Time for my first official wedding craft post! During the process of crafting my wedding, I was obviously way too busy to stop, grab my SLR, start snapping photos, edit said photos, and blog about the photos. So almost a year after my wedding I will now piece together pictures, videos (if I have some of my processes) and combine them with links I used as inspiration for the whole project so that some other DIY-happy, pinterest-obsessed brides can use them!
I already posted this picture, right? THIS is my fan wall that Kevin and I spent weeks and weeks making.
Here it is at the end of the aisle, just waiting for the bride and the groom.
16 ft wide by 8 ft tall. Several hundred fans, roughly $300 to make. Hours and hours of folding, gluing, and paper cuts.
But I am not an ordinary girl, so why be an ordinary bride? I wanted something remarkable behind us as we got married, and with my little bit of photography knowledge I knew I needed something gorgeous for our photos. No blank wall would do!
As with any DIY project, expect it to cost 2x as much as you think and take 3x as long as you think. We started with the fans. My first few fans were crappy and didn't even end up in the wedding. Also because storing them was tricky and they ended up getting smushed. I found that wrapping paper was MUCH too thin. It was pleasurable to fold, but would crinkle immediately and look like crap. I wound up going to Michael's and Joann's every other day and buying all of the scrapbook paper whenever there was a sale or I had coupons. I went through a billion packs of this, which had five nice purples. They were the plain colors in the collage. For added texture and excitement I would throw in stuff like this:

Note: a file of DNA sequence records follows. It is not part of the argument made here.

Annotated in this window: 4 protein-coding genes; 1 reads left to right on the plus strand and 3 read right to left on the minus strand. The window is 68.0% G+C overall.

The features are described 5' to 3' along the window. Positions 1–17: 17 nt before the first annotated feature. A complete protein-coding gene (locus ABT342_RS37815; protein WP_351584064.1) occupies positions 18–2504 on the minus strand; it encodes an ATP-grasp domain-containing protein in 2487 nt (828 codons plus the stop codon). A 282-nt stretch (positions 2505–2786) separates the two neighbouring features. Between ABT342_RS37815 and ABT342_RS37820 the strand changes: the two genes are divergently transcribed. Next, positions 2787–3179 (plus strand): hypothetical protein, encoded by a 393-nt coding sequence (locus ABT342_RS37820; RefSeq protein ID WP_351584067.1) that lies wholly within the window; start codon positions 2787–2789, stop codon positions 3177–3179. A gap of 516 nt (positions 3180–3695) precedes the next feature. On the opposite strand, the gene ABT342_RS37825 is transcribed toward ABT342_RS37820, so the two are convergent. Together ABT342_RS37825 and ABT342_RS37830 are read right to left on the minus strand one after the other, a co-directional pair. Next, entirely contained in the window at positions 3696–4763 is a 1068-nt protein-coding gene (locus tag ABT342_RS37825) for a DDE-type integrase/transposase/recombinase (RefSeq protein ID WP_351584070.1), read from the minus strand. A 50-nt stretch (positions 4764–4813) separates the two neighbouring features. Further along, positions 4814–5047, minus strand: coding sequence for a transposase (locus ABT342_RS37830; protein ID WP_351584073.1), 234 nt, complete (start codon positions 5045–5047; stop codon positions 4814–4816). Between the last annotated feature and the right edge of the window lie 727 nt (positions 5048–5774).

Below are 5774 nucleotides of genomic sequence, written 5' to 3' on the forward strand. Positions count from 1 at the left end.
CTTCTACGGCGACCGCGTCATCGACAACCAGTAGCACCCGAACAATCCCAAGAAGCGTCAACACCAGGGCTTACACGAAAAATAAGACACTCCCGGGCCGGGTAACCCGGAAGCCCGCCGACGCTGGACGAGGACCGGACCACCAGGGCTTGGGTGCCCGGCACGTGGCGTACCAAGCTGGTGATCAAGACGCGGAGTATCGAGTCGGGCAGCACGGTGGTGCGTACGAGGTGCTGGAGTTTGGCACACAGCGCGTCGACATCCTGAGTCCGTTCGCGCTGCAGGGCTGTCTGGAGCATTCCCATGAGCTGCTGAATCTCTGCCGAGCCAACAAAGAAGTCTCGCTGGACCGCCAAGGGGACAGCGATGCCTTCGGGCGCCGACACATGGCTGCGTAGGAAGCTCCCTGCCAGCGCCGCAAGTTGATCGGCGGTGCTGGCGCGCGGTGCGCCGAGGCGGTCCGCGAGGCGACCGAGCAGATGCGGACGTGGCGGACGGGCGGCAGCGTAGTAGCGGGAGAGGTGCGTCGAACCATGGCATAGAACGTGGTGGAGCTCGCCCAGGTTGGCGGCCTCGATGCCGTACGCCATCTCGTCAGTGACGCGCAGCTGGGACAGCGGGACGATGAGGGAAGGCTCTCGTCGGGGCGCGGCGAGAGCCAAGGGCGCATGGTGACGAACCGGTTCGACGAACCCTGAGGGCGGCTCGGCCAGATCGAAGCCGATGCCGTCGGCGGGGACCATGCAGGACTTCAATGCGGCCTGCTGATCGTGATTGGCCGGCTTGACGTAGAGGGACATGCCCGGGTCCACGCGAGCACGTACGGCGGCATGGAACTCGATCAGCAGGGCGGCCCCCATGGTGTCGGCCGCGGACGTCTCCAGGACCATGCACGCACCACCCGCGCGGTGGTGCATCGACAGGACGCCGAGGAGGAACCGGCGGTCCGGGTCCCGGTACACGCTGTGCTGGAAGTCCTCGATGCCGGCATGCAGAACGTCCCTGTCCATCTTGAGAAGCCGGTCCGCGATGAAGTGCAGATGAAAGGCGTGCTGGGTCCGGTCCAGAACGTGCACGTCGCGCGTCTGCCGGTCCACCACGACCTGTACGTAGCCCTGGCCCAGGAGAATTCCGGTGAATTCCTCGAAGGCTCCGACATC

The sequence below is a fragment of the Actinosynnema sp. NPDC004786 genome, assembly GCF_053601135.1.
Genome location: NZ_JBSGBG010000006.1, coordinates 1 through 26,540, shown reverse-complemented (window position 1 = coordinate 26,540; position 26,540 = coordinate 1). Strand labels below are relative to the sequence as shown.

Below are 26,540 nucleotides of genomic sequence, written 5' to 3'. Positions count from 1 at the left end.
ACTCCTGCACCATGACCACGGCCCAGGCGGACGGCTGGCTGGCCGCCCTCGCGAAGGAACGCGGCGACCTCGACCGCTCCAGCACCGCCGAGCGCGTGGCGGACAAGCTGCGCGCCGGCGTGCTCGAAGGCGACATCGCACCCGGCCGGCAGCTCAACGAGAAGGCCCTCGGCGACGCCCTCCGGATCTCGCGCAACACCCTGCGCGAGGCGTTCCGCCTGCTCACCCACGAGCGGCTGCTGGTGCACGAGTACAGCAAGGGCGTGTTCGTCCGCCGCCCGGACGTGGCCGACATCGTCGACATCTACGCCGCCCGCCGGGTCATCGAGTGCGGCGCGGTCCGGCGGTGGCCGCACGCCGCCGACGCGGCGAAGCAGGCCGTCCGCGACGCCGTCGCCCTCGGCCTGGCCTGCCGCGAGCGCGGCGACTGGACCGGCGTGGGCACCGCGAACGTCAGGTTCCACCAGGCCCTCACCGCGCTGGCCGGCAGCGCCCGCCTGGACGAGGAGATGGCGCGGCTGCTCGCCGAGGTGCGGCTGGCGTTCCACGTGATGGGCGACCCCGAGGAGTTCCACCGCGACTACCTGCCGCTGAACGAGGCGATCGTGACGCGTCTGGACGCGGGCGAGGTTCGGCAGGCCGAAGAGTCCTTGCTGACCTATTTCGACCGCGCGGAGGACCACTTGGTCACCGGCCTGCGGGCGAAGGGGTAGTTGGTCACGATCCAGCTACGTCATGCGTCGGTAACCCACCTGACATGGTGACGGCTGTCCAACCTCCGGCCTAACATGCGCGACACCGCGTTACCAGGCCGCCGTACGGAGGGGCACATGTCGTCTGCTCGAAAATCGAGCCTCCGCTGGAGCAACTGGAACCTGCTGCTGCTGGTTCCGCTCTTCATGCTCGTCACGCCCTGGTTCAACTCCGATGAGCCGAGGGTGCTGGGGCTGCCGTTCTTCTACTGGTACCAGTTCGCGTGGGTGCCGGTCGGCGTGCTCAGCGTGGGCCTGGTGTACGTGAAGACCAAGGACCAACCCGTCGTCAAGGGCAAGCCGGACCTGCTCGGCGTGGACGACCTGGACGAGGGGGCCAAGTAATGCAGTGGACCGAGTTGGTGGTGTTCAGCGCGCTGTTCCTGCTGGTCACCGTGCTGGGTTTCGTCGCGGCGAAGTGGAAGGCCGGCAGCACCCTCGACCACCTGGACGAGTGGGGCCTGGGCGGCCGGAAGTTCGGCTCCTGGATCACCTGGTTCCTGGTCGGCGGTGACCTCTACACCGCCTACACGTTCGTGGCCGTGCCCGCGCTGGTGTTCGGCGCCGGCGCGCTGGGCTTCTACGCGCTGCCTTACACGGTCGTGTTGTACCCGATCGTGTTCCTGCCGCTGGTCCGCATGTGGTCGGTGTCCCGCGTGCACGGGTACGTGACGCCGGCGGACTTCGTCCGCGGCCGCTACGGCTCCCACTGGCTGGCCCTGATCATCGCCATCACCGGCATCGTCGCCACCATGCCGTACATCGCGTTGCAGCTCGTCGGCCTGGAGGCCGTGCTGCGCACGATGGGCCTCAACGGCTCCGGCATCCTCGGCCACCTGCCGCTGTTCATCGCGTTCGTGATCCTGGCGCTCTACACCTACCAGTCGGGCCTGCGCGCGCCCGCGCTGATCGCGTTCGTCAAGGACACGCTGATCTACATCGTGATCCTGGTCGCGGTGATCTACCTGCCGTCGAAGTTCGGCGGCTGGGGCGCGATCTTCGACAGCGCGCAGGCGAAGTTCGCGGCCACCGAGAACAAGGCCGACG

The trick was to pick a main color, use all the hues of that color, and use your accent colors sparingly. For me, greys, whites, and silvers helped the whole thing seem more "weddingy," and make the purples pop.
There's a lot of Pinterest tutorials on folding fans. Here is a great one:
In addition to the tools she used, I found double sided tape runners, or tape dots helpful in adhering the paper edges to each other. Hot glue tending to get messy. Also, in her tutorial she uses the paper punch for circles to be placed on the back of her fans, I put them on the front. For the back I used scrap paper that I ripped and glued to a larger section of the back.
Very few tutorials had the scope and scale that I wanted our background to have. So Kevin and I went through many failed ideas when coming up with how to mount these fans. Our most spectacular fail was trying to create a backdrop frame out of PVC pipe, buckets, cement, and fabric. It was about $100 of wasted materials. In the end, I didn't like how structurally unsound it was, so I said screw it. Kevin's dad went to Lowes, bought us four huge foam sheets of insulation, each 4x8, and I just hot glued the backs of the fans to the foam after spray painting them purple, first.
You have to lay them out first to see what combinations would look the best, trying to fill in all the gaps and make a nice overall layout.
Transporting them was a pain, we had to borrow Kevin's brother's friend's panel van to move all four sections to the Hotel the day before the wedding. But the foam made them SO light and easy to move, which meant that after the ceremony my cousins could easily:
Move two boards behind the head table, and the other two behind the photobooth area.
Which got us some amazing pictures:
All-in-all, it made for a stunning backdrop to our wonderful day. Doing them in sections allowed them to be leaned against the walls and moved without hassle, so we got twice as much use out of them than if they were a static ceremony backdrop. And all of our guests were blown away at how gorgeous it looked! Ladies, if you want your white wedding dress to POP, stand against something like this 🙂
I hope this helps other brides and DIYers out there! If you have the time, the patience, and a Netflix account, you can binge watch some shows and get this done in a month and a half. I would NOT wait until the last minute! But it was so worth it.